Five days after we caught up with Andrew Bynum in Detroit, he’s just a bit further along with his rehabilitation process but — as expected — is still not ready to practice fully, let alone play in a game.
Last week, Bynum’s activity was restricted to straight-line running, shooting and some simple low post actions like hook shots, albeit without any lateral cutting. This week, Bynum said he plans to up his activity level to jumping and cutting. If that goes well (i.e. no swelling or set backs), he’ll move forward with actually practicing with the team … in two or three weeks.
Bynum’s not so much worried about his level of conditioning when he returns, but simply being fully healthy.
“Conditioning (wise) I’m doing a lot of running and lifting, so I think I’ll be able to get my game wind back in the first couple of games,” said Bynum. “Plus I’m not sure how many minutes I’ll be logging right away, so from that standpoint I feel pretty good. My whole thing is just keeping the knee healthy and making sure the meniscus doesn’t tear again.”
Lakers center Andrew Bynum answered questions from a few traveling beat reporters prior to L.A.’s Wednesday evening contest in Detroit. Below is a transcription of the Q&A:
On if he knows when he’ll play in his first game:
Bynum: I have no idea. If these work outs continue to go well, hopefully I’ll be on time. But if I get swelling or something like that, I’ll have to slow down a little bit.
On what he’s doing right now for rehabilitation work:
Bynum: Just post stuff, jump shots, jump hooks, that’s really it. A lot of running, straight line stuff. No lateral stuff yet. I like to go on the track because it’s more distance, better for your lungs, a lot less pounding than running on the treadmill. It’s good.
On how his knee feels:
Bynum: It feels pretty good. I haven’t had a set back yet, but it’s just my second day on the court.
On if his hope is to practice fully, not play in a game, by Thanksgiving:
Bynum: I have no idea. Hopefully I’ll be able to practice with my teammates (by then).
On if he is taking the long view with his knee:
Bynum: I’m not real concerned with it, just trying to get healthy and get back. My big thing is to be in the best shape that I can be when I get out there so nothing else happens. I don’t want to have a set back or regress.
The respective right knees of Kobe Bryant and Andrew Bynum have understandably been the two items of most keen interest leading into the 2010-11 Lakers season, and while Bryant’s set to start in Tuesday’s season opener, it’ll be a few more weeks yet for Bynum.
The recent news on L.A.’s 22-year-old center has been primarily positive, however, as Bynum shared with us in a quick state-of-his-knee address prior to Friday’s preseason game in Ontario.
“Everything is going well with the knee, he said. “I started doing a lot more cardio stuff, lifting legs, getting back into shape. When I come back, I want to be ready to go, so I’m working really hard to get there.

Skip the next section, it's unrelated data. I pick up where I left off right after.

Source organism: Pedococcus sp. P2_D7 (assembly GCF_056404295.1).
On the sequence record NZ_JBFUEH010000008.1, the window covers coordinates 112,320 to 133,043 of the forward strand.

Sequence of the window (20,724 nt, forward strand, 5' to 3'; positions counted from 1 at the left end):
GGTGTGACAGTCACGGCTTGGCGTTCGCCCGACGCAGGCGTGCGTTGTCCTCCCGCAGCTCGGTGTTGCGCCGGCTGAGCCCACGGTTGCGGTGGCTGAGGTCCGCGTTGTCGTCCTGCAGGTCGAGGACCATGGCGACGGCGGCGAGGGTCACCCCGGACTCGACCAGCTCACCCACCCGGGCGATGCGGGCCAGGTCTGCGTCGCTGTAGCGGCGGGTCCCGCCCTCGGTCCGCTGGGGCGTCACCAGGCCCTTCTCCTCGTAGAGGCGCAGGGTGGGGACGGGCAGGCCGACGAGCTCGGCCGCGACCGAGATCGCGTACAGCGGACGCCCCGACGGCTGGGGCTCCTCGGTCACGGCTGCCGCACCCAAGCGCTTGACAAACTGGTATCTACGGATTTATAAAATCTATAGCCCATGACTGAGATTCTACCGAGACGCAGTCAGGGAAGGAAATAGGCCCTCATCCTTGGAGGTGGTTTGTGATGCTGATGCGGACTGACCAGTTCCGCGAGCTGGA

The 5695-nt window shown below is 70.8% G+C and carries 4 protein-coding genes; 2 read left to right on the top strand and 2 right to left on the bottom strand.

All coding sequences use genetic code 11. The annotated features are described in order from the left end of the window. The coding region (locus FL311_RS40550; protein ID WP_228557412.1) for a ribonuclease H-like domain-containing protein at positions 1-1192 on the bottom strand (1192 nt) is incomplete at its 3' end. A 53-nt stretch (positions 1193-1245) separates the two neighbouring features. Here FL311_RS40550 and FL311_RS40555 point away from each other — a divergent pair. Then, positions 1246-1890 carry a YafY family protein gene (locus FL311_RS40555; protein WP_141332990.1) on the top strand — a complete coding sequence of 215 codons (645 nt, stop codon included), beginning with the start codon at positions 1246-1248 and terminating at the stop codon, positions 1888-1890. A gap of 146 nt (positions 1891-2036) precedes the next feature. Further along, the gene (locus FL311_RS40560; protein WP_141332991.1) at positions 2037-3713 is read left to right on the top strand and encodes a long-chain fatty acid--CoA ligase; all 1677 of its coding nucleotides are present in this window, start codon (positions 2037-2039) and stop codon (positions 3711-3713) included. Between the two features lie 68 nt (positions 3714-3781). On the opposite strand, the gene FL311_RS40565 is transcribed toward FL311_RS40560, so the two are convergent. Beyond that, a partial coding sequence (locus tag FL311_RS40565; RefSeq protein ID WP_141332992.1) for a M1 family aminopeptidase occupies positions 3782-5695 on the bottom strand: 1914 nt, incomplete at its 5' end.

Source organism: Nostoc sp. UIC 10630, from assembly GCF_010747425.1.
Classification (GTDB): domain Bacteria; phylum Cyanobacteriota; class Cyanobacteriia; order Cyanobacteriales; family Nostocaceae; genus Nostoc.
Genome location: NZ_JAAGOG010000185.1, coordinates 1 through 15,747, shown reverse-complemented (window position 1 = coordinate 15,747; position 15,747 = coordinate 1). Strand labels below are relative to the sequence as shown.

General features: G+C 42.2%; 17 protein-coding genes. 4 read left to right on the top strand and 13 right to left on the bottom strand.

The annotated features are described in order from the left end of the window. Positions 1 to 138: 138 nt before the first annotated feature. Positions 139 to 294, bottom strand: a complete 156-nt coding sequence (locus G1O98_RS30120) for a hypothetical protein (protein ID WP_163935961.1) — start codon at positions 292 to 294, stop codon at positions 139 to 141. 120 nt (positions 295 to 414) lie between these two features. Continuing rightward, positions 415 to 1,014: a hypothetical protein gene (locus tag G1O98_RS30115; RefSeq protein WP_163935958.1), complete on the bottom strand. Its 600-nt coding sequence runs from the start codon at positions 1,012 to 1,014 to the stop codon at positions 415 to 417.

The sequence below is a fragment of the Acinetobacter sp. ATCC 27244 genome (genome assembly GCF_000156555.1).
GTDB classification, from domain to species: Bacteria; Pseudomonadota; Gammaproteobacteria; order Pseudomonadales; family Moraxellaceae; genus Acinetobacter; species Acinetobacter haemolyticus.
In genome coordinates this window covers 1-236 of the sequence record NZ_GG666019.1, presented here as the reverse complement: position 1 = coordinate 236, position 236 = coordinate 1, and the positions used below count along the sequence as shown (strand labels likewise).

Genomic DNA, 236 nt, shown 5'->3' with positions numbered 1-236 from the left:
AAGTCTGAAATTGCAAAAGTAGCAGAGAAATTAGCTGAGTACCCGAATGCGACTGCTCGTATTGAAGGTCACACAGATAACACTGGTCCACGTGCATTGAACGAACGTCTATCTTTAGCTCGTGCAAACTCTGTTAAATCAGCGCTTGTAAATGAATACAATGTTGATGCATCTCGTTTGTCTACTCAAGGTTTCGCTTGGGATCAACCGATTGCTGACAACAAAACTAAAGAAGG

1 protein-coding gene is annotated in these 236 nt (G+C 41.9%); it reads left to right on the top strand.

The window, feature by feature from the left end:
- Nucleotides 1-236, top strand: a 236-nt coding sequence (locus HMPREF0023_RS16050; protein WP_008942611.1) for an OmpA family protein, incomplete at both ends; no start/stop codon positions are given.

“My mission is to try and stay healthy, do a lot more preventative stuff to keep a strong base. That’s what I’m focused on, maintaining that health so I can just play.”
Bynum had been sticking with elliptical and bike machines last week, but on Sunday Phil Jackson said Bynum graduated to running on a regular treadmill.
“He went through some activity that was accelerated,” said Jackson. “I think he wants to ramp it up a bit faster than we want him to. We want him to be able to go in and sustain that effort when he does get back, so he needs to have a real base, a foundation when he comes back.”
Jackson added that Bynum has not yet done any jumping or dunking, but that has been shooting. The head coach thinks that Bynum will be able to re-acclimate rather easily to the basketball side of things, but may take a bit more time with conditioning, strengthening and reaction time.
There remains no actual target date for Bynum’s potential first game, but Jackson did identify Thanksgiving (Thursday, Nov. 25) as one upon which to keep an eye.
While the Lakers’ Media Day on Saturday at the team’s practice facility provided a chance to catch up with each player on the team, the most pertinent piece of actual news surrounded Andrew Bynum’s right knee.
As the 7-0 center explained to us on LakersTV, he won’t be returning to the basketball floor as soon as was originally expected.
“I saw the doctor two days ago, he says I have about four weeks of just rehab stuff and then I’ll be able to hit the track running,” said Bynum. “What happened was I went over to South Africa (for the World Cup), had a great time over there, and then when I got back my doctor was on vacation (on July 18). I did the surgery as soon as he got back in town (July 28).”
Bynum explained that he had damaged his meniscus more than was originally suspected, and it required some additional work intended to preserve Bynum’s knee in the long run.
As such, we won’t see the 22-year-old on the floor in the preseason or at the start of the regular season; he’ll instead focus on rehabilitation activities with the Lakers training staff.
“I would like to be back on the court playing in actual games by the end of November,” he explained. “That gives us about two months, so I think we’ll be OK.”